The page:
486 F2d 1029 Raschio v. N Sinclair
486 F.2d 1029
Fed. Sec. L. Rep. P 94,211
Ronald V. RASCHIO and Donna F. Raschio, husband and wife,
James N. SINCLAIR et al., Defendants-Appellees.
United States Court of Appeals,
Nov. 2, 1973.
Rehearing Denied Dec. 17, 1973.
William B. Murray (argued), Ben T. Gray, Portland, Or., for plaintiffs-appellants.
R. Alan Wight (argued), Norman J. Wiener, Clifford N. Carlsen, Jr., Miller, Anderson, Nash, Yerke & Wiener, Portland, Or., for defendants-appellees.
Before MERRILL and TRASK, Circuit Judges, and McGOVERN, District Judge.*
McGOVERN, District Judge:
Appellants' Raschio appeal from a District Court Order granting a Summary Judgment in favor of Hughbanks, Inc. and E. M. Adams and Company and denying a Summary Judgment in favor of appellants. They also ask this Court to declare this case a Class Action for purposes of further proceedings upon remand to the District Court.
The Raschio Complaint is a Civil Action for damages and is predicated upon an alleged violation by appellees and others of Section 10(b) of 15 USCA Sec. 78(j) and Rule 10b-5 of the Securities and Exchange Commission Act of 1934, 17 C.F.R. Sec. 240. Defendants are the Data Pacific Corporation, its officers, directors, accountants, the principal underwriter of a stock issue and a number of stock brokers, including these appellees.
It is alleged that all defendants, singly and in concert, wrongly participated in the sale of shares of common stock of the Data Pacific Corporation by the use of a device, scheme and artifice to defraud prospective purchasers of the securities in question, and that the defendants obtained money and properties from purchasers of the securities by the use of untrue, or the omission of true, statements of material facts.
Rule 10b-5 makes it unlawful for any person to commit such acts by the use of interstate commerce, or of the mails in connection with the purchase or sale of any security.
The basis for the Order of the trial court in granting summary judgments for the appellees was apparently but not expressly stated that the appellants had not purchased their shares of stock in connection with any thing that the appellees had done or had failed to do. The record is clear that such fact was clearly supported by substantial evidence.
Appellants contend, however, that the element of "in connection with the purchase or sale of a security" is not a necessary predicate for recovery. They insist that they are entitled to a judgment even though they may have purchased their shares of stock without knowledge of the alleged tainted prospectus. We affirm the trial court.
Section 10(b) of 15 USCA Sec. 78(j) and Rule 10b-5, 17 C.F.R. Sec. 240.10b-5, which implements that Section, expressly require that the acts complained of must be "in connection with the purchase or sale of any security". If the complainant fails to show that there was a purchase or a sale of the security involved and that such purchase or sale was made "in connection with" the alleged act or acts of misconduct as described in the Rule, there can be no recovery.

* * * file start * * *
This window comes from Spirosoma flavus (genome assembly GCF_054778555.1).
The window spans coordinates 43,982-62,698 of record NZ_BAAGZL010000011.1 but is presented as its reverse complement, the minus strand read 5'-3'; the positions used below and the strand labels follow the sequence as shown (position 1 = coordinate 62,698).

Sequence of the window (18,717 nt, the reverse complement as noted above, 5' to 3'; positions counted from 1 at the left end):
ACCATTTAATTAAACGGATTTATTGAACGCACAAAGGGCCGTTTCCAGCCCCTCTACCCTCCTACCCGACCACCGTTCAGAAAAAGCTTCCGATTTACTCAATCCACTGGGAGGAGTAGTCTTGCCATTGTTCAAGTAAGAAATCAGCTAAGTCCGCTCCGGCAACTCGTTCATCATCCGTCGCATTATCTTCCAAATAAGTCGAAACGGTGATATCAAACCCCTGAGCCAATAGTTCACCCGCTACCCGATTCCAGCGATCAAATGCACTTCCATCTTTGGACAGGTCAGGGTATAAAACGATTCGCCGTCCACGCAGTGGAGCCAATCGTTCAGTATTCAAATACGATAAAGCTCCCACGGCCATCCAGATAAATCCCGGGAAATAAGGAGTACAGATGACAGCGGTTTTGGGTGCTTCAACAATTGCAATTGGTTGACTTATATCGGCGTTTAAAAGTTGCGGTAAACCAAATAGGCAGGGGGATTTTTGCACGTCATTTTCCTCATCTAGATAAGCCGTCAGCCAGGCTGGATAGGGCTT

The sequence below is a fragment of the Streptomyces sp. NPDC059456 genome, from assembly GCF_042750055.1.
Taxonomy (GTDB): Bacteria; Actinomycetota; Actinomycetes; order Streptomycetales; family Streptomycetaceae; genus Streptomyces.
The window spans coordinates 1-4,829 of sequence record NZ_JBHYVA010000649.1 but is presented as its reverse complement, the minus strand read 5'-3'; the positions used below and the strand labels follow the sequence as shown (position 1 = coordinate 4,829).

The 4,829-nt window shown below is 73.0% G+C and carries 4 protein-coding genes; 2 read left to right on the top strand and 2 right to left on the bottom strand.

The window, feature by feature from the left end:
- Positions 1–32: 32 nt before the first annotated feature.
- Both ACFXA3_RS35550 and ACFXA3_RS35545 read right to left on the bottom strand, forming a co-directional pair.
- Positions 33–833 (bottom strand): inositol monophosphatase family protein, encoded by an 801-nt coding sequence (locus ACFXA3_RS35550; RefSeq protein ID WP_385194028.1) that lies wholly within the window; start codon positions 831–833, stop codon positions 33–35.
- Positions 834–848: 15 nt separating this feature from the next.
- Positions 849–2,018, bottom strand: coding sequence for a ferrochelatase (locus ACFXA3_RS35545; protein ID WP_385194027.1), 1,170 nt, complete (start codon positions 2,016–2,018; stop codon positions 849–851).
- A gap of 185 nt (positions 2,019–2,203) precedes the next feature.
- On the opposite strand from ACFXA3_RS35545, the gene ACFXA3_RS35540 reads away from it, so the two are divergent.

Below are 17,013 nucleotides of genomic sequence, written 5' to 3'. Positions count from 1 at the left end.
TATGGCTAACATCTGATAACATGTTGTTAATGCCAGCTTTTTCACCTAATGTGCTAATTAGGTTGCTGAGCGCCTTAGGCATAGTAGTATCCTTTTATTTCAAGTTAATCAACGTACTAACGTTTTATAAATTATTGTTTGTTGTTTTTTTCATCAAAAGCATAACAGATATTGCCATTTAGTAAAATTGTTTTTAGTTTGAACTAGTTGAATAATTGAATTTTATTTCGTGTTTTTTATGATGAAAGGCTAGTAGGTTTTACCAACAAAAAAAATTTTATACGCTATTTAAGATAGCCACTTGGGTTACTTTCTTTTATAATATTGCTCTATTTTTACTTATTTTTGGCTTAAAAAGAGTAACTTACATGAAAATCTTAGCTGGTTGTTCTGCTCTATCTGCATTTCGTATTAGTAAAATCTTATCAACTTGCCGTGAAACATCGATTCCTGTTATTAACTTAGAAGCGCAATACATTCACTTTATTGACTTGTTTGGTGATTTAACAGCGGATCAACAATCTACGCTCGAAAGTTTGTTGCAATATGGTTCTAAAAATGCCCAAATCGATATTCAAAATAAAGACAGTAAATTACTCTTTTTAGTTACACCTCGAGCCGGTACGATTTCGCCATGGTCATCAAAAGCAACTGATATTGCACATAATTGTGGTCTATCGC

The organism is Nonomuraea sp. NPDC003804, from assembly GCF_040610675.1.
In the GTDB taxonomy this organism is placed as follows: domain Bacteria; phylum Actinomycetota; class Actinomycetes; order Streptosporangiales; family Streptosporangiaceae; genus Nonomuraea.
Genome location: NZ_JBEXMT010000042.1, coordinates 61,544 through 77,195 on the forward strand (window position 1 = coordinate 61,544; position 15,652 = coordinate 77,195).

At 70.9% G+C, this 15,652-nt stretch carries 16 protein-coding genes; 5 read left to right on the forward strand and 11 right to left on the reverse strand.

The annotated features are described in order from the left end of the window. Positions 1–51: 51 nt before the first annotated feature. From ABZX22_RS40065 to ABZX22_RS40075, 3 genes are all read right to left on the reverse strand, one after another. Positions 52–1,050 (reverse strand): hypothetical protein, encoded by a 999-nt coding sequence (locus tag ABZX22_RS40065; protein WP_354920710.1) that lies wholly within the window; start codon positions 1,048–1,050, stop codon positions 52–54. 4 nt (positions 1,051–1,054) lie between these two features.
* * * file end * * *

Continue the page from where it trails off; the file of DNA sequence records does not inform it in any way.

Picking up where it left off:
In S. E. C. v. Texas Gulf Sulphur Company, 401 F.2d 833 (2nd Cir. 1968) (en banc), cert. denied, 394 U.S. 976, 89 S.Ct. 1454, 22 L.Ed.2d 756 (1969), the Court accurately stated that:
". . . [I]t seems from the legislative purpose Congress expressed in the Act, and the legislative history of Section 10(b) that Congress when it used the phrase, 'in connection with the purchase or sale of any security', intended only that the device employed, whatever it might be, be of a sort that would cause reasonable investors to rely thereon, and in connection therewith, so relying, cause them to purchase or sell a corporation's securities." 401 F.2d at 860. Also, see Iroquois Industries, Inc. v. Syracuse China Corporation, 417 F.2d 963 (2nd Cir. 1969) and Gottlieb v. Sandia American Corporation, 452 F.2d 510 (3d Cir. 1971), cert. denied, 404 U.S. 938, 92 S.Ct. 274, 30 L.Ed.2d 250.
And here the facts are clear: Appellant Vernon Raschio stated upon deposition that he purchased the shares of stock in question approximately two (2) months before issuance of the prospectus which they claim to be in violation of the Rule. He stated that he did not rely upon the prospectus in any way in buying, holding or disposing of the shares of stock in question. It cannot be said, as it must if appellants are to prevail, that appellants purchased or sold their securities in reasonable reliance upon the misrepresentations of appellees.
It is next claimed that this Court should direct the trial court to declare this a Class Action for purposes of further proceedings. This we decline to do. The record fails to show, as appellees contend, that the trial court ever considered or ruled upon the appellants' Motion for such an order. Rule 23, Federal Rules of Civil Procedure vests that authority in the trial court. Appellants should address their Motion to that Court.
The Honorable Walter T. McGovern, United States District Judge for the Western District of Washington, sitting by designation